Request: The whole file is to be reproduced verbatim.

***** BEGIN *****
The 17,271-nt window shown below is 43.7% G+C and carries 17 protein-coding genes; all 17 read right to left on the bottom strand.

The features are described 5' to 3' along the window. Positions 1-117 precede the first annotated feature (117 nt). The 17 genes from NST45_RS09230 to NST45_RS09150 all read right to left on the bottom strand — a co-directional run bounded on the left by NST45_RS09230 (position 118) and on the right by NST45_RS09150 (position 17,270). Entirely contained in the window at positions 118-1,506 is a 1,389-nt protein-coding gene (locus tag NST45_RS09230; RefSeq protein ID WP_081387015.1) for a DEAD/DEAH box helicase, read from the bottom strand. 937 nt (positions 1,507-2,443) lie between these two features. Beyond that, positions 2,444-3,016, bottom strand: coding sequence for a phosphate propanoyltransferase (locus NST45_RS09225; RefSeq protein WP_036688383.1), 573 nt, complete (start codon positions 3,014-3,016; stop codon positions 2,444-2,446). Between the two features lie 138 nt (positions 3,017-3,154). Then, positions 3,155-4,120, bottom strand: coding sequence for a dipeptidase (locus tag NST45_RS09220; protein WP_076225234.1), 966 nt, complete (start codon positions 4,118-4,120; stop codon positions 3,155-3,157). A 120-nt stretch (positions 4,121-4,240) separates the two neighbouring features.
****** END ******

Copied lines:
The 17,271-nt window shown below is 43.7% G+C and carries 17 protein-coding genes; all 17 read right to left on the bottom strand.

The features are described 5' to 3' along the window. Positions 1-117 precede the first annotated feature (117 nt). The 17 genes from NST45_RS09230 to NST45_RS09150 all read right to left on the bottom strand — a co-directional run bounded on the left by NST45_RS09230 (position 118) and on the right by NST45_RS09150 (position 17,270). Entirely contained in the window at positions 118-1,506 is a 1,389-nt protein-coding gene (locus tag NST45_RS09230; RefSeq protein ID WP_081387015.1) for a DEAD/DEAH box helicase, read from the bottom strand. 937 nt (positions 1,507-2,443) lie between these two features. Beyond that, positions 2,444-3,016, bottom strand: coding sequence for a phosphate propanoyltransferase (locus NST45_RS09225; RefSeq protein WP_036688383.1), 573 nt, complete (start codon positions 3,014-3,016; stop codon positions 2,444-2,446). Between the two features lie 138 nt (positions 3,017-3,154). Then, positions 3,155-4,120, bottom strand: coding sequence for a dipeptidase (locus tag NST45_RS09220; protein WP_076225234.1), 966 nt, complete (start codon positions 4,118-4,120; stop codon positions 3,155-3,157). A 120-nt stretch (positions 4,121-4,240) separates the two neighbouring features.